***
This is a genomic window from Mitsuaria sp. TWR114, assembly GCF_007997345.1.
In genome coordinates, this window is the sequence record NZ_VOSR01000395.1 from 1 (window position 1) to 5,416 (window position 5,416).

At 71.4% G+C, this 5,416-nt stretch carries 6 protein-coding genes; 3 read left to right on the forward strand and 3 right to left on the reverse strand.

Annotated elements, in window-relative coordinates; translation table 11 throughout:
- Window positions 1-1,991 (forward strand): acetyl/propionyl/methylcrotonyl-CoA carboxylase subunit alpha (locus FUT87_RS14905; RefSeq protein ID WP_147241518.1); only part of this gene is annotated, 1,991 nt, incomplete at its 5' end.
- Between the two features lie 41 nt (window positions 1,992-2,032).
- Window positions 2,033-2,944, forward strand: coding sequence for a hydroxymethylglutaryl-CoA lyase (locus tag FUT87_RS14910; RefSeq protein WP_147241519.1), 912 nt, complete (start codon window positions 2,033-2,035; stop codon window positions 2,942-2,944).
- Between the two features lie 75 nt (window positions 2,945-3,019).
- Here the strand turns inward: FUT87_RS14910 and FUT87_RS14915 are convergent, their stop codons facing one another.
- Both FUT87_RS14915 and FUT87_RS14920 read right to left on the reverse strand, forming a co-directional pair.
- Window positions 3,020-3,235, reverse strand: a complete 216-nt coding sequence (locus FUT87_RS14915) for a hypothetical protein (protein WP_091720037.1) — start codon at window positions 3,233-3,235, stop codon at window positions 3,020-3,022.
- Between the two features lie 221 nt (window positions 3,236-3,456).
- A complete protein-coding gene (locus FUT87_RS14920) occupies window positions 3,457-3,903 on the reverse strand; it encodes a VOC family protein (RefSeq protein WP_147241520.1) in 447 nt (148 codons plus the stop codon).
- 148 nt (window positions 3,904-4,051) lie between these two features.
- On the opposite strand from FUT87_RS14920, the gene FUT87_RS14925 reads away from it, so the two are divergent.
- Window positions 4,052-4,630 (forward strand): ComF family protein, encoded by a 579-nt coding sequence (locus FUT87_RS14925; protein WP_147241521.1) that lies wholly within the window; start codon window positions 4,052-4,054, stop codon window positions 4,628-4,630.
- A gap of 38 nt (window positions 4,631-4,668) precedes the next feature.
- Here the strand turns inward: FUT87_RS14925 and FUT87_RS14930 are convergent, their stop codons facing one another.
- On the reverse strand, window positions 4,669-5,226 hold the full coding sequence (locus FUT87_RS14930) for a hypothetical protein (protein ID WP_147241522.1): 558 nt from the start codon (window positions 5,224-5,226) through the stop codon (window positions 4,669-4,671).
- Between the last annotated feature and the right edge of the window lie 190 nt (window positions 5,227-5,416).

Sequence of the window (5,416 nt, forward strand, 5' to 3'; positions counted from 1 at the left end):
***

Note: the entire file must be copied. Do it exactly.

This is a genomic window from Mitsuaria sp. TWR114, assembly GCF_007997345.1.
In genome coordinates, this window is the sequence record NZ_VOSR01000395.1 from 1 (window position 1) to 5,416 (window position 5,416).

At 71.4% G+C, this 5,416-nt stretch carries 6 protein-coding genes; 3 read left to right on the forward strand and 3 right to left on the reverse strand.

Annotated elements, in window-relative coordinates; translation table 11 throughout:
- Window positions 1-1,991 (forward strand): acetyl/propionyl/methylcrotonyl-CoA carboxylase subunit alpha (locus FUT87_RS14905; RefSeq protein ID WP_147241518.1); only part of this gene is annotated, 1,991 nt, incomplete at its 5' end.
- Between the two features lie 41 nt (window positions 1,992-2,032).
- Window positions 2,033-2,944, forward strand: coding sequence for a hydroxymethylglutaryl-CoA lyase (locus tag FUT87_RS14910; RefSeq protein WP_147241519.1), 912 nt, complete (start codon window positions 2,033-2,035; stop codon window positions 2,942-2,944).
- Between the two features lie 75 nt (window positions 2,945-3,019).
- Here the strand turns inward: FUT87_RS14910 and FUT87_RS14915 are convergent, their stop codons facing one another.
- Both FUT87_RS14915 and FUT87_RS14920 read right to left on the reverse strand, forming a co-directional pair.
- Window positions 3,020-3,235, reverse strand: a complete 216-nt coding sequence (locus FUT87_RS14915) for a hypothetical protein (protein WP_091720037.1) — start codon at window positions 3,233-3,235, stop codon at window positions 3,020-3,022.
- Between the two features lie 221 nt (window positions 3,236-3,456).
- A complete protein-coding gene (locus FUT87_RS14920) occupies window positions 3,457-3,903 on the reverse strand; it encodes a VOC family protein (RefSeq protein WP_147241520.1) in 447 nt (148 codons plus the stop codon).
- 148 nt (window positions 3,904-4,051) lie between these two features.
- On the opposite strand from FUT87_RS14920, the gene FUT87_RS14925 reads away from it, so the two are divergent.
- Window positions 4,052-4,630 (forward strand): ComF family protein, encoded by a 579-nt coding sequence (locus FUT87_RS14925; protein WP_147241521.1) that lies wholly within the window; start codon window positions 4,052-4,054, stop codon window positions 4,628-4,630.
- A gap of 38 nt (window positions 4,631-4,668) precedes the next feature.
- Here the strand turns inward: FUT87_RS14925 and FUT87_RS14930 are convergent, their stop codons facing one another.
- On the reverse strand, window positions 4,669-5,226 hold the full coding sequence (locus FUT87_RS14930) for a hypothetical protein (protein ID WP_147241522.1): 558 nt from the start codon (window positions 5,224-5,226) through the stop codon (window positions 4,669-4,671).
- Between the last annotated feature and the right edge of the window lie 190 nt (window positions 5,227-5,416).

Sequence of the window (5,416 nt, forward strand, 5' to 3'; positions counted from 1 at the left end):